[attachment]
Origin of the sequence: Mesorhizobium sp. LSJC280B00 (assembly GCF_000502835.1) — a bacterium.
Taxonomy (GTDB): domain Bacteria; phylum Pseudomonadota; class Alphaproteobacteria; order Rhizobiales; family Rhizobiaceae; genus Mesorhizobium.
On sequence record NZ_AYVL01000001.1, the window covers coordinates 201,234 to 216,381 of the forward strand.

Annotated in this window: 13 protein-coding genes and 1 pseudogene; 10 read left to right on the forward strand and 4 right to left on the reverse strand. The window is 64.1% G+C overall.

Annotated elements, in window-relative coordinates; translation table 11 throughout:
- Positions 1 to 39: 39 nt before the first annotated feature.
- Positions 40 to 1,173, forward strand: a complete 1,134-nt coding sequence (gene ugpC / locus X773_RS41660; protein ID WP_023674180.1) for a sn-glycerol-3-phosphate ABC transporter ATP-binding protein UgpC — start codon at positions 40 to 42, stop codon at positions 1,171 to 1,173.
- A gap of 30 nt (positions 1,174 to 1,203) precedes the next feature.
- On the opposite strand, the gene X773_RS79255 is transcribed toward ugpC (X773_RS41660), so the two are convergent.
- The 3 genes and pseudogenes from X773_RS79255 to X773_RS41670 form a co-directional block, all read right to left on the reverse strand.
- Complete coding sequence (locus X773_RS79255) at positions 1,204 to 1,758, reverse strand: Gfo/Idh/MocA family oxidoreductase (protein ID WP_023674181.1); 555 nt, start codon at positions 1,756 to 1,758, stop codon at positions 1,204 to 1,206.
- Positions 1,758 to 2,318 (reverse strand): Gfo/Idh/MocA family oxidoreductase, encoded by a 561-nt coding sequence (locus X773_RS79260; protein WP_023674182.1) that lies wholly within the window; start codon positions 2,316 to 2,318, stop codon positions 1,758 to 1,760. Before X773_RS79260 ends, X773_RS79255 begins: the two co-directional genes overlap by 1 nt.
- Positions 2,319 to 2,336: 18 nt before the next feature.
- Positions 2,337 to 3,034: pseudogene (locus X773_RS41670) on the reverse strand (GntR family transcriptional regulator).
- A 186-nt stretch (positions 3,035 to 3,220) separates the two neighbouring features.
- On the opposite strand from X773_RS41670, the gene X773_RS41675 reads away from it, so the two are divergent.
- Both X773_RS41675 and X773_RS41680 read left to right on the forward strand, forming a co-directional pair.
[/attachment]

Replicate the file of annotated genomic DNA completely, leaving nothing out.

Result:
Origin of the sequence: Mesorhizobium sp. LSJC280B00 (assembly GCF_000502835.1) — a bacterium.
Taxonomy (GTDB): domain Bacteria; phylum Pseudomonadota; class Alphaproteobacteria; order Rhizobiales; family Rhizobiaceae; genus Mesorhizobium.
On sequence record NZ_AYVL01000001.1, the window covers coordinates 201,234 to 216,381 of the forward strand.

Annotated in this window: 13 protein-coding genes and 1 pseudogene; 10 read left to right on the forward strand and 4 right to left on the reverse strand. The window is 64.1% G+C overall.

Annotated elements, in window-relative coordinates; translation table 11 throughout:
- Positions 1 to 39: 39 nt before the first annotated feature.
- Positions 40 to 1,173, forward strand: a complete 1,134-nt coding sequence (gene ugpC / locus X773_RS41660; protein ID WP_023674180.1) for a sn-glycerol-3-phosphate ABC transporter ATP-binding protein UgpC — start codon at positions 40 to 42, stop codon at positions 1,171 to 1,173.
- A gap of 30 nt (positions 1,174 to 1,203) precedes the next feature.
- On the opposite strand, the gene X773_RS79255 is transcribed toward ugpC (X773_RS41660), so the two are convergent.
- The 3 genes and pseudogenes from X773_RS79255 to X773_RS41670 form a co-directional block, all read right to left on the reverse strand.
- Complete coding sequence (locus X773_RS79255) at positions 1,204 to 1,758, reverse strand: Gfo/Idh/MocA family oxidoreductase (protein ID WP_023674181.1); 555 nt, start codon at positions 1,756 to 1,758, stop codon at positions 1,204 to 1,206.
- Positions 1,758 to 2,318 (reverse strand): Gfo/Idh/MocA family oxidoreductase, encoded by a 561-nt coding sequence (locus X773_RS79260; protein WP_023674182.1) that lies wholly within the window; start codon positions 2,316 to 2,318, stop codon positions 1,758 to 1,760. Before X773_RS79260 ends, X773_RS79255 begins: the two co-directional genes overlap by 1 nt.
- Positions 2,319 to 2,336: 18 nt before the next feature.
- Positions 2,337 to 3,034: pseudogene (locus X773_RS41670) on the reverse strand (GntR family transcriptional regulator).
- A 186-nt stretch (positions 3,035 to 3,220) separates the two neighbouring features.
- On the opposite strand from X773_RS41670, the gene X773_RS41675 reads away from it, so the two are divergent.
- Both X773_RS41675 and X773_RS41680 read left to right on the forward strand, forming a co-directional pair.